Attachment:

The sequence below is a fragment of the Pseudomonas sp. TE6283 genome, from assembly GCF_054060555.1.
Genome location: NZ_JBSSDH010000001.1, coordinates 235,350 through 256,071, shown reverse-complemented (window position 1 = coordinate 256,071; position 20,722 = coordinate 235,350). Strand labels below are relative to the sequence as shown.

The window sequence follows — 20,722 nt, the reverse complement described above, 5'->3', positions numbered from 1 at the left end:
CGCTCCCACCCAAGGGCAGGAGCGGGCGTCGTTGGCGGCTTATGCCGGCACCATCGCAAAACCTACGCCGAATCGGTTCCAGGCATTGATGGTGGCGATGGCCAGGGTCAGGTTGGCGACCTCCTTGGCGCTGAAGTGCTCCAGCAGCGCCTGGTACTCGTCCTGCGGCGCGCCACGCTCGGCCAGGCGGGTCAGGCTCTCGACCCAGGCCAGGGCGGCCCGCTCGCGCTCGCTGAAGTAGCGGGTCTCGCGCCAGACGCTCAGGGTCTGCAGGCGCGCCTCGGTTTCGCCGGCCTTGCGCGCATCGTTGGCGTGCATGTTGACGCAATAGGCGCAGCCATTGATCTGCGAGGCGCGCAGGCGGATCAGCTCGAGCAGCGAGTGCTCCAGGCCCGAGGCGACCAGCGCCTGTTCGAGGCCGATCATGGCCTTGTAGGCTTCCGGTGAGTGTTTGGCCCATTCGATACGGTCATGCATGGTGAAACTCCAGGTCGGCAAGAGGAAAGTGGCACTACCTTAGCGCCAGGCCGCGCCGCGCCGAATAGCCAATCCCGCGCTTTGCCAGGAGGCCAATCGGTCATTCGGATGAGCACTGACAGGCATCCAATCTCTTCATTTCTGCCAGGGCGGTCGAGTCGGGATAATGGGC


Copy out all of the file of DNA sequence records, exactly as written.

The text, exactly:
The sequence below is a fragment of the Pseudomonas sp. TE6283 genome, from assembly GCF_054060555.1.
Genome location: NZ_JBSSDH010000001.1, coordinates 235,350 through 256,071, shown reverse-complemented (window position 1 = coordinate 256,071; position 20,722 = coordinate 235,350). Strand labels below are relative to the sequence as shown.

The window sequence follows — 20,722 nt, the reverse complement described above, 5'->3', positions numbered from 1 at the left end:
CGCTCCCACCCAAGGGCAGGAGCGGGCGTCGTTGGCGGCTTATGCCGGCACCATCGCAAAACCTACGCCGAATCGGTTCCAGGCATTGATGGTGGCGATGGCCAGGGTCAGGTTGGCGACCTCCTTGGCGCTGAAGTGCTCCAGCAGCGCCTGGTACTCGTCCTGCGGCGCGCCACGCTCGGCCAGGCGGGTCAGGCTCTCGACCCAGGCCAGGGCGGCCCGCTCGCGCTCGCTGAAGTAGCGGGTCTCGCGCCAGACGCTCAGGGTCTGCAGGCGCGCCTCGGTTTCGCCGGCCTTGCGCGCATCGTTGGCGTGCATGTTGACGCAATAGGCGCAGCCATTGATCTGCGAGGCGCGCAGGCGGATCAGCTCGAGCAGCGAGTGCTCCAGGCCCGAGGCGACCAGCGCCTGTTCGAGGCCGATCATGGCCTTGTAGGCTTCCGGTGAGTGTTTGGCCCATTCGATACGGTCATGCATGGTGAAACTCCAGGTCGGCAAGAGGAAAGTGGCACTACCTTAGCGCCAGGCCGCGCCGCGCCGAATAGCCAATCCCGCGCTTTGCCAGGAGGCCAATCGGTCATTCGGATGAGCACTGACAGGCATCCAATCTCTTCATTTCTGCCAGGGCGGTCGAGTCGGGATAATGGGC